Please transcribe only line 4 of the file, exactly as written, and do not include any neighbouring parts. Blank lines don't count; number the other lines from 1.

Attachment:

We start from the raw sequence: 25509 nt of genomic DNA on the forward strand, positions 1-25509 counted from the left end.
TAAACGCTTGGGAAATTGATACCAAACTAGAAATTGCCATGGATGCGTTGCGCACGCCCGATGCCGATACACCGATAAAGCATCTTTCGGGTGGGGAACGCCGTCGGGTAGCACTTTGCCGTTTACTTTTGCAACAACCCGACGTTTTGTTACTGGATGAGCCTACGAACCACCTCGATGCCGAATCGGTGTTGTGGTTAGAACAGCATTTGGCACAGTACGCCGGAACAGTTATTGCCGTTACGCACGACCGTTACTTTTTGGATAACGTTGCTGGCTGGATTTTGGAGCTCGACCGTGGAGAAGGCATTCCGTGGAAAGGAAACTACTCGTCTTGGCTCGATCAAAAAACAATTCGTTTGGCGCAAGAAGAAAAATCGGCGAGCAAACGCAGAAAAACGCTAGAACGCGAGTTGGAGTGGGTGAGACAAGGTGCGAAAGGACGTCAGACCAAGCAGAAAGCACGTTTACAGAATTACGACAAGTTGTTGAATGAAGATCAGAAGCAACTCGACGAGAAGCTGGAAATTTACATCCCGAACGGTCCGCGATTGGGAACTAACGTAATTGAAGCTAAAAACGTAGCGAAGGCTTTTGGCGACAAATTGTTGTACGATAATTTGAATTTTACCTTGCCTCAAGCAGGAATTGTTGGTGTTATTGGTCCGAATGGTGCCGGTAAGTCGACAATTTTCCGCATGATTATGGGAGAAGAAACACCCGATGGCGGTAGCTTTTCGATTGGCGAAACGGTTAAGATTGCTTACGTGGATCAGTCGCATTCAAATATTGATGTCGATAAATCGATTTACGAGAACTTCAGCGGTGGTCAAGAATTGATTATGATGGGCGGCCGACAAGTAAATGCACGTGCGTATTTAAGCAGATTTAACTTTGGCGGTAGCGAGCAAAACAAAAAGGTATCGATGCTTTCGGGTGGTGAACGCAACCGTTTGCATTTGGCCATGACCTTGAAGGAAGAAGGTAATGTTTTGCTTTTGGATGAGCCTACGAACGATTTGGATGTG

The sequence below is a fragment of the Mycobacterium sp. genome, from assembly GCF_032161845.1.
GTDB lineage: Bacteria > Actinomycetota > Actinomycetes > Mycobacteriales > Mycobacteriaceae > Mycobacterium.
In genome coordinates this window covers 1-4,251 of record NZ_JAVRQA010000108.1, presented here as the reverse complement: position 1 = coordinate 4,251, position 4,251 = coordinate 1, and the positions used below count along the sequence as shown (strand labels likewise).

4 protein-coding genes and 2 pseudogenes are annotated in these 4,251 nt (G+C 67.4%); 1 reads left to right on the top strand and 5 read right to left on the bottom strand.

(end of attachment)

GTDB lineage: Bacteria > Actinomycetota > Actinomycetes > Mycobacteriales > Mycobacteriaceae > Mycobacterium.